This year the Oxford University Press has named “omnishambles” as the “word that best reflects the mood of the year”. The OUP’s lexicographer Susie Dent said the word was chosen for its popularity as well as its “linguistic productivity”.
Like The Guardian‘s Alison Flood, I rather like the idea of a word of the year.
I like it because people too often forget the key lesson they learnt in English at school, that words are not only conduits of information, but also objects in their own right. This forgetfulness is the reason that we tend to read blog posts not poetry, news articles not essays.
We have become habituated to words as clear vessels for our inner thoughts, imagining that we can use a word effectively without considering its definitions, etymology, and various functions.
Already one can see people relishing attention on our means of communication. Don’t the phrases “linguistic productivity” and “aesthetic enthusiasm” have a pleasure of their own? And perhaps the more we nurture imaginative new forms of expression, the greater their relative growth will be.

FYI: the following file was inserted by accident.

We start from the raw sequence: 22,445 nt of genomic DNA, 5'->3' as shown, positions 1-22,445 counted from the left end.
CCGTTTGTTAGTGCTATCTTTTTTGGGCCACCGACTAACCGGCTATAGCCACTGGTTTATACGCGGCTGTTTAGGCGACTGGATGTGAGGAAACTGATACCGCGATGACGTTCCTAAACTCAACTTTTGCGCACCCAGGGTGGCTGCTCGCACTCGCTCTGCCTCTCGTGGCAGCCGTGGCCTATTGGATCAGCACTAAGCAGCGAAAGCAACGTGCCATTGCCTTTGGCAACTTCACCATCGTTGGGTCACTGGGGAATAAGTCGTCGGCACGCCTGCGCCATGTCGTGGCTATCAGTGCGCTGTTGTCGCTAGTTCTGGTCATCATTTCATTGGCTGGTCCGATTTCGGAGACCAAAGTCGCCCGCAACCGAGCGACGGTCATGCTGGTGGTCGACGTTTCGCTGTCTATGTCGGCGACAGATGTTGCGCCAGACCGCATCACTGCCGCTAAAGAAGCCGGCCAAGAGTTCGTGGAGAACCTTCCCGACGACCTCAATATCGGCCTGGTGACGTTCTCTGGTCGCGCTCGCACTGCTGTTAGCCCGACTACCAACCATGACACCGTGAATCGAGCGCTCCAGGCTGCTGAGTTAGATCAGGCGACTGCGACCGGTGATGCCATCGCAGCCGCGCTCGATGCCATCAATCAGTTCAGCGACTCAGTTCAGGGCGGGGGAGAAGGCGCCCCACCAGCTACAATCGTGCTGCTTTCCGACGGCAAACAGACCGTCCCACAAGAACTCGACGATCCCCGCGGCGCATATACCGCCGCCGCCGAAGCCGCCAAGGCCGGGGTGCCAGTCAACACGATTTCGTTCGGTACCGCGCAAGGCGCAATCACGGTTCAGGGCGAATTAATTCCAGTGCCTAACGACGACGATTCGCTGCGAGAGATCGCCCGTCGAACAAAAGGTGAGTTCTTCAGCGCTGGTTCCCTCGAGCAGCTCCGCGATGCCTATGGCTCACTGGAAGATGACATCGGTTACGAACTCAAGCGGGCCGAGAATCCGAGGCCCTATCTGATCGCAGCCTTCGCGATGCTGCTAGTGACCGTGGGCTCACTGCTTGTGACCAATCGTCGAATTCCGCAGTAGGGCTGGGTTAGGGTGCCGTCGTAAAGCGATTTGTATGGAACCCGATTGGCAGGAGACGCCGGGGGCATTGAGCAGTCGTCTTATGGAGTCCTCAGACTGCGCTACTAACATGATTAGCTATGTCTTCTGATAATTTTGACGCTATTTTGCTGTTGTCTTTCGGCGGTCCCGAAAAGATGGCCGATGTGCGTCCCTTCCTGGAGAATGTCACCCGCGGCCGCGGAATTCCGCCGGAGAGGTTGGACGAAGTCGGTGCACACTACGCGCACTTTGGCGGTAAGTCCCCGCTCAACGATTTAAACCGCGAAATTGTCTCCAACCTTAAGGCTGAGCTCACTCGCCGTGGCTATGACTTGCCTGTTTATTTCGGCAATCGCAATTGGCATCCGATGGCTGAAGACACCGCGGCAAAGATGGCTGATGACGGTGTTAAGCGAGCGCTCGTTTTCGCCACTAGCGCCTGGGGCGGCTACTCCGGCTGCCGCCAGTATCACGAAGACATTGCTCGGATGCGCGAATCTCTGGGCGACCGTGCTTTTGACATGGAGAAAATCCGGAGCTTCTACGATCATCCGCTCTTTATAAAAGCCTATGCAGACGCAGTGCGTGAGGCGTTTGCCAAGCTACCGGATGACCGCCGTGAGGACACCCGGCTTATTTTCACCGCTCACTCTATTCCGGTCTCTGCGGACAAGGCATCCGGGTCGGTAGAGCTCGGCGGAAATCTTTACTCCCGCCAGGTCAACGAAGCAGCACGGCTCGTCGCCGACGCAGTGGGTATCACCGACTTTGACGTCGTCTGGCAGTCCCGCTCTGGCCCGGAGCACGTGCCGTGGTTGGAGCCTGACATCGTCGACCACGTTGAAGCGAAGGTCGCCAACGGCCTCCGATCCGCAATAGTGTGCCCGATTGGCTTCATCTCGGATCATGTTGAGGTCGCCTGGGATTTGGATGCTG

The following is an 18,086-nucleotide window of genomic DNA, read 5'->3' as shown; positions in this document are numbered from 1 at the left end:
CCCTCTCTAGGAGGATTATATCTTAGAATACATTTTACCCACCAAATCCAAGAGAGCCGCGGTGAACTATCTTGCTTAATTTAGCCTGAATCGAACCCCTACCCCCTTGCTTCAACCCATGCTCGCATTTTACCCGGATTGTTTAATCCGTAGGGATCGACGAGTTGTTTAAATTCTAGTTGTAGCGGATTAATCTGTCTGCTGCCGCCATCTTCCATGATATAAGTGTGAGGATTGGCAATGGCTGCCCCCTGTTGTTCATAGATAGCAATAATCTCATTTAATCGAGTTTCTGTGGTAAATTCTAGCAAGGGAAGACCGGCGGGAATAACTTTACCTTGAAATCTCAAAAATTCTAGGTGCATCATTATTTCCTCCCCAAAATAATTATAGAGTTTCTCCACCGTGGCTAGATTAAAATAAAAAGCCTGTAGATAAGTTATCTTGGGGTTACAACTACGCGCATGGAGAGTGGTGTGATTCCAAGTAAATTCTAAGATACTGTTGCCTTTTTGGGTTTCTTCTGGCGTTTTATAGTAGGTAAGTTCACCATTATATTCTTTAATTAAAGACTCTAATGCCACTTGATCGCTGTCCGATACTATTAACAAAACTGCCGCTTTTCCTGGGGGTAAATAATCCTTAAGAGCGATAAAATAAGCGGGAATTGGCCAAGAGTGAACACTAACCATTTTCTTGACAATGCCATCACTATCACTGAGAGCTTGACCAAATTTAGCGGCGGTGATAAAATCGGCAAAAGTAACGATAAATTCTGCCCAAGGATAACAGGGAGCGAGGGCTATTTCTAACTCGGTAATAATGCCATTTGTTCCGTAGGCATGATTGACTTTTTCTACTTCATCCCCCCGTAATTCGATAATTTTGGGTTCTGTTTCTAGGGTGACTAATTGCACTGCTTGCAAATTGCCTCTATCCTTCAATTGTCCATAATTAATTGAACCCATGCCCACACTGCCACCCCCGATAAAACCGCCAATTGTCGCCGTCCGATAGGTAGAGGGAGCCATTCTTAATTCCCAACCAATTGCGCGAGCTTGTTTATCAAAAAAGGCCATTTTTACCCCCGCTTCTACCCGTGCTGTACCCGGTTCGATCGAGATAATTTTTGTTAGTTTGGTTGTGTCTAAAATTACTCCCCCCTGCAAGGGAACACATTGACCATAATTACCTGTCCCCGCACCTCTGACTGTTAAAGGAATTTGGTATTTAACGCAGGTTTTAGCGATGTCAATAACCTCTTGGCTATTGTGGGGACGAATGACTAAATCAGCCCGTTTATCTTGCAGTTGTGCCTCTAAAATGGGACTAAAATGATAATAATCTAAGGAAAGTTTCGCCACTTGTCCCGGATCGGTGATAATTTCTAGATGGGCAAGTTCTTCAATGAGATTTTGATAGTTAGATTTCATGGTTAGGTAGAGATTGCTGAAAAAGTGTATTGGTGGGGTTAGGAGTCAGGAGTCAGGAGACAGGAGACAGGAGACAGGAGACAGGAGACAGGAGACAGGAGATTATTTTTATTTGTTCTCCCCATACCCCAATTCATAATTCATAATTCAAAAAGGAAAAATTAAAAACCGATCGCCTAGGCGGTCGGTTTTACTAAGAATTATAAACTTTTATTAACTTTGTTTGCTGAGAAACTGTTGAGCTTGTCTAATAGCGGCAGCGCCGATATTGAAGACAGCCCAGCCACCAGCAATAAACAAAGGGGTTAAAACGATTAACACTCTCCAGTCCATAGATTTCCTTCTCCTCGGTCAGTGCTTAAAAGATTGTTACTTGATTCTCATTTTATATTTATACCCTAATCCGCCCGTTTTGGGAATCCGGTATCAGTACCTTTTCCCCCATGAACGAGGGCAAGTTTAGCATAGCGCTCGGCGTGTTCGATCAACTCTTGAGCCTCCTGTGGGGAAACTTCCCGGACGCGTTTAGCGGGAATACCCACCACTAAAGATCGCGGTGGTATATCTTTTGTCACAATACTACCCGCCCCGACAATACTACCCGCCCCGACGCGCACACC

This is lazy. And it’s also unenjoyable. It means we don’t attend in our daily life to what George Orwell calls “aesthetic enthusiasm”, or “pleasure in the impact of one sound on another”.
So while everyone has a little giggle at the crowning of a word of the year, and others join in with linguistic abnormalities (a comment on The Guardian’s article reads “As for omnishambles, it rolls off the tongue nicely but we already have a wonderful word that covers it: clusterfuck”) I think something more serious is happening: people are talking about words again.